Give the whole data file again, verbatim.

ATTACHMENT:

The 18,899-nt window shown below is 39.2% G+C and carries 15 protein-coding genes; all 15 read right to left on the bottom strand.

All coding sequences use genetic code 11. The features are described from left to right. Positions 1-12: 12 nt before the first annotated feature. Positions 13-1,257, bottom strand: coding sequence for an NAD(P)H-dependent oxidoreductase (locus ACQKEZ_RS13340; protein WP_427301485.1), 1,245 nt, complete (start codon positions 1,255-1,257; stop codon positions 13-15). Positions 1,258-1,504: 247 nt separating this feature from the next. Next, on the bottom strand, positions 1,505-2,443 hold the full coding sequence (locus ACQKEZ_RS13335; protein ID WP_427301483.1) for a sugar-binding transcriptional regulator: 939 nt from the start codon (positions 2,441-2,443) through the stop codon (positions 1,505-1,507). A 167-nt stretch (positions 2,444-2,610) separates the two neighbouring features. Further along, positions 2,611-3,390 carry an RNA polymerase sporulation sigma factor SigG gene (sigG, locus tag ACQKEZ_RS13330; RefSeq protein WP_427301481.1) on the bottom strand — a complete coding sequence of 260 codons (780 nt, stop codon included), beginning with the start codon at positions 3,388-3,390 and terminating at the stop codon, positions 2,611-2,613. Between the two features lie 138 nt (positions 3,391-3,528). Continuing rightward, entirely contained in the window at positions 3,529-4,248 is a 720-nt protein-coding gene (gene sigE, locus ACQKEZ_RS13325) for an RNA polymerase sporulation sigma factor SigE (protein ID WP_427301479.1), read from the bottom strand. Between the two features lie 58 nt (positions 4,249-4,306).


The 18,899-nt window shown below is 39.2% G+C and carries 15 protein-coding genes; all 15 read right to left on the bottom strand.

All coding sequences use genetic code 11. The features are described from left to right. Positions 1-12: 12 nt before the first annotated feature. Positions 13-1,257, bottom strand: coding sequence for an NAD(P)H-dependent oxidoreductase (locus ACQKEZ_RS13340; protein WP_427301485.1), 1,245 nt, complete (start codon positions 1,255-1,257; stop codon positions 13-15). Positions 1,258-1,504: 247 nt separating this feature from the next. Next, on the bottom strand, positions 1,505-2,443 hold the full coding sequence (locus ACQKEZ_RS13335; protein ID WP_427301483.1) for a sugar-binding transcriptional regulator: 939 nt from the start codon (positions 2,441-2,443) through the stop codon (positions 1,505-1,507). A 167-nt stretch (positions 2,444-2,610) separates the two neighbouring features. Further along, positions 2,611-3,390 carry an RNA polymerase sporulation sigma factor SigG gene (sigG, locus tag ACQKEZ_RS13330; RefSeq protein WP_427301481.1) on the bottom strand — a complete coding sequence of 260 codons (780 nt, stop codon included), beginning with the start codon at positions 3,388-3,390 and terminating at the stop codon, positions 2,611-2,613. Between the two features lie 138 nt (positions 3,391-3,528). Continuing rightward, entirely contained in the window at positions 3,529-4,248 is a 720-nt protein-coding gene (gene sigE, locus ACQKEZ_RS13325) for an RNA polymerase sporulation sigma factor SigE (protein ID WP_427301479.1), read from the bottom strand. Between the two features lie 58 nt (positions 4,249-4,306).